# Which machine learning algorithm to use?!

I have a training set which is set of essays written by students for a question. These essays are all scored by human evaluators with labels such as 1, 2 , 3 which is actually marks allotted for those essays. I want know whether to use regression or classification algorithm for machine learning purposes! My readings on Machine learning suggests me to go with classification algorithm but again should I go with numeric classification or nominal classification. I am thinking numeric - Am I correct?

• Occam's Razor. Try something simple to code first like a regression/perceptron. If that doesn't work, try something more complicated like a logistic regression. If that doesn't work try an support vector machine. – Alex R. Oct 21 '13 at 15:21
• Thanks Alex. So the only way to decide on the best fit algorithm is trial and error? I am surprised. I thought there will be clear cut definitions on when to use a particular algorithm. – SUNIL KUMAR C Oct 21 '13 at 15:26
• It all depends on what you are trying to measure and the kind of error you are willing to allow for. Some data is clustered nicely allowing for a multi-class perception or a linear regression. Other times, it's really mixed together so you need to unravel it something akin to a support vector machine. For something like this, perhaps a mixture of gaussians would be appropriate if you have strong but spread out clustering for each label. – Alex R. Oct 21 '13 at 15:36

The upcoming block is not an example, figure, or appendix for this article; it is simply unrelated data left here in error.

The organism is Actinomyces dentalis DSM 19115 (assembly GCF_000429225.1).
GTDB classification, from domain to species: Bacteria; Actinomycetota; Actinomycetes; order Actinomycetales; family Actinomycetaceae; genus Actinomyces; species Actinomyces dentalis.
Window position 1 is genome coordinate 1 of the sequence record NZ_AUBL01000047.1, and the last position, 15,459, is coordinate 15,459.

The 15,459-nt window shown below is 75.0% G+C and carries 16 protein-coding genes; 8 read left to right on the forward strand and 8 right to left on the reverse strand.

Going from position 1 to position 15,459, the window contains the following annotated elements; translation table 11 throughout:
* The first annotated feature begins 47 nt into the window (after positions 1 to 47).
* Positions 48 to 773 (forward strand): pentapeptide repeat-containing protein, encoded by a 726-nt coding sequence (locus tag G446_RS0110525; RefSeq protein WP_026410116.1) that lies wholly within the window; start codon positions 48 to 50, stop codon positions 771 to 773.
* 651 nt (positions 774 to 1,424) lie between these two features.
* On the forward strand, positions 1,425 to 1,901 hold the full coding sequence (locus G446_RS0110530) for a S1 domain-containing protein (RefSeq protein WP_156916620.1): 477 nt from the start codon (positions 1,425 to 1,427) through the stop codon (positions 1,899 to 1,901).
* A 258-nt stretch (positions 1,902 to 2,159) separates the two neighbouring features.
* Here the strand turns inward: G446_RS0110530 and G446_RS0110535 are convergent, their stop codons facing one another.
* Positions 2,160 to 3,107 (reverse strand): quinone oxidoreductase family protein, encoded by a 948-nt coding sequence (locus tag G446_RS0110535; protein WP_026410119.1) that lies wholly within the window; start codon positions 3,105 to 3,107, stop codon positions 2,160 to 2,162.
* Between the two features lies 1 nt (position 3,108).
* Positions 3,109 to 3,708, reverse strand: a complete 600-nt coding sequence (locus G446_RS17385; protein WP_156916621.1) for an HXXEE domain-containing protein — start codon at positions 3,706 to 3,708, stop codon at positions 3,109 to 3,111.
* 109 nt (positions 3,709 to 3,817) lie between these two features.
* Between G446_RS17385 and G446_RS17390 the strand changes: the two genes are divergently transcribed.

You would need to construct $A_{V\times D}$ term-document matrix where $V$ is the vocabulary size and $D$ is the number of documents. Thus, each column of $A$ is a document or a collection of word-counts (here we are assuming that words are exchangeable and only their counts matter). I recommend using standard text-preprocessing such as tokenization, stop-word removal and tf-idf smoothing. Gensim library implements many of these functionalities.
The input to your Lostigic Regression (LR) becomes an $(X,y)$ pair where $X=A^{T}$ (each row of $X$ is a document with $V$ features) and $y \in \{1,...,K\}$ is the label. Once trained, you can use LR to predict the label of a new document (pre-processed in the same way as the training data).